• So, a recomputation is necessary, and that is what Quality Control is all about. A good friend of mine in the “olden days” of field work mused, “Why is it that we always find the time to do it right the second time, but we are in too much of a hurry to do it right the first time?” My reply is, “We don’t always know if it is right or wrong until we try it and test the result.” So this example illustrates that concept.
  • This software is designed to accommodate changes so that core can be honoured but science is always behind modifications to accommodate core, not just arbitrary shifts that cannot be justified. For example, we saw that reconstructed potassium was too high. Therefore, muscovite was too high or illite was too high or potassium feldspar was too high. Limiting muscovite is fine but the other two sources of potassium must also be in balance, when the “best” result is computed.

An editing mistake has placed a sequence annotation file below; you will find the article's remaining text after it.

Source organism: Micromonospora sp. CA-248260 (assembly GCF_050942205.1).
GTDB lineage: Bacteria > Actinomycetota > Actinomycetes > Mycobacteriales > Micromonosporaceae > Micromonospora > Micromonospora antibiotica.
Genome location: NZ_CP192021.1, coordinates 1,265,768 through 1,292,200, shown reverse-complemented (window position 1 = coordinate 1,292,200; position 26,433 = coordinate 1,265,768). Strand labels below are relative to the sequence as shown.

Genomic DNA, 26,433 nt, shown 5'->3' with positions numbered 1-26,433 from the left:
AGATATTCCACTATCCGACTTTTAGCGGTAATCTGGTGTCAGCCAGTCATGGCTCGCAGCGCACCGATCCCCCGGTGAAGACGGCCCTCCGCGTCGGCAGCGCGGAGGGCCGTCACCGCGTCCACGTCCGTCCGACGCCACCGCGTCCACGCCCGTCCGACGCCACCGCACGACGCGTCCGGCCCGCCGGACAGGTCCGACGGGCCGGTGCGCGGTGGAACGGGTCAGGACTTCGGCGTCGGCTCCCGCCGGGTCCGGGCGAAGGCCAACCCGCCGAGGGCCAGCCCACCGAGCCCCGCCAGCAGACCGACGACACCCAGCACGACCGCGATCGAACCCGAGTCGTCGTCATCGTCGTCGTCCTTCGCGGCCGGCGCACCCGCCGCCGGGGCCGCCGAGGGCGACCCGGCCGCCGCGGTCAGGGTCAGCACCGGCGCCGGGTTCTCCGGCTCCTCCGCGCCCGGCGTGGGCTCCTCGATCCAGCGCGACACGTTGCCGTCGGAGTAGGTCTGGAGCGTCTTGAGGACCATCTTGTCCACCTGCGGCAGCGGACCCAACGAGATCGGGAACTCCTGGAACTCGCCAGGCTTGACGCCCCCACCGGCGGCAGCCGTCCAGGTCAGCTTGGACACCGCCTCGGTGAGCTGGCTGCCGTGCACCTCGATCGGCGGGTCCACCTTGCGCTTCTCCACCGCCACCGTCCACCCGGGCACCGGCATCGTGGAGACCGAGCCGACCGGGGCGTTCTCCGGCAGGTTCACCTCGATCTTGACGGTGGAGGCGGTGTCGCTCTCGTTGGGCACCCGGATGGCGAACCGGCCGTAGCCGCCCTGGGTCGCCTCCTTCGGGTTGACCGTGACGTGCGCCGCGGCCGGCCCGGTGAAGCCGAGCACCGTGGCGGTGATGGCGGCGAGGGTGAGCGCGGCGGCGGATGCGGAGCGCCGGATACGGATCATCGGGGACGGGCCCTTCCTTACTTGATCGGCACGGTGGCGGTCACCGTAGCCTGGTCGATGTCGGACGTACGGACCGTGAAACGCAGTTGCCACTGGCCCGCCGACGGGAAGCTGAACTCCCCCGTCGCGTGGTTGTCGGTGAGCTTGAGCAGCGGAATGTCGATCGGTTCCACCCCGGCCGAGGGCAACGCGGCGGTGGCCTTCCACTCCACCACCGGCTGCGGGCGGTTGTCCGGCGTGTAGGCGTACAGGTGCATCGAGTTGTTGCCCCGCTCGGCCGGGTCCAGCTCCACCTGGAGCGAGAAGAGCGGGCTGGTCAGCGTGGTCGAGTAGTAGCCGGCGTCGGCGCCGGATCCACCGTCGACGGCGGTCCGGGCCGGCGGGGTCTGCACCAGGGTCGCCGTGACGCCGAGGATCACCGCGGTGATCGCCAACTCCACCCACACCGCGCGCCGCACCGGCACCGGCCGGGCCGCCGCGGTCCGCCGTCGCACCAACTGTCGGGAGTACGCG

1. Final interpretation: takes into account reconstruction of elements, particularly potassium, to provide the proper balance of input and reconstructed elemental logs. In addition core and log calculations agree closely. Hence, one can have confidence in the bottom line of porosity, permeability and water saturation, to best define the hydrocarbon pore volume. Considering the huge cost of the next step, to drill horizontally, one needs the best interpretation possible.

As you can see there is a lot of detail here. The point is that one does not push a button and out pops the correct result.

When we went through the first interpretation pass, we thought the process was going to be finished at the fifth plot. However, the analysis method worked so well that it indicated the muscovite or illite was too high, resulting in too high potassium and too high silicon (or quartz is too high) and too high aluminum. Consequently, rework the illite, muscovite and kaolinite and k_spar because these are all affected by changing the illite and muscovite.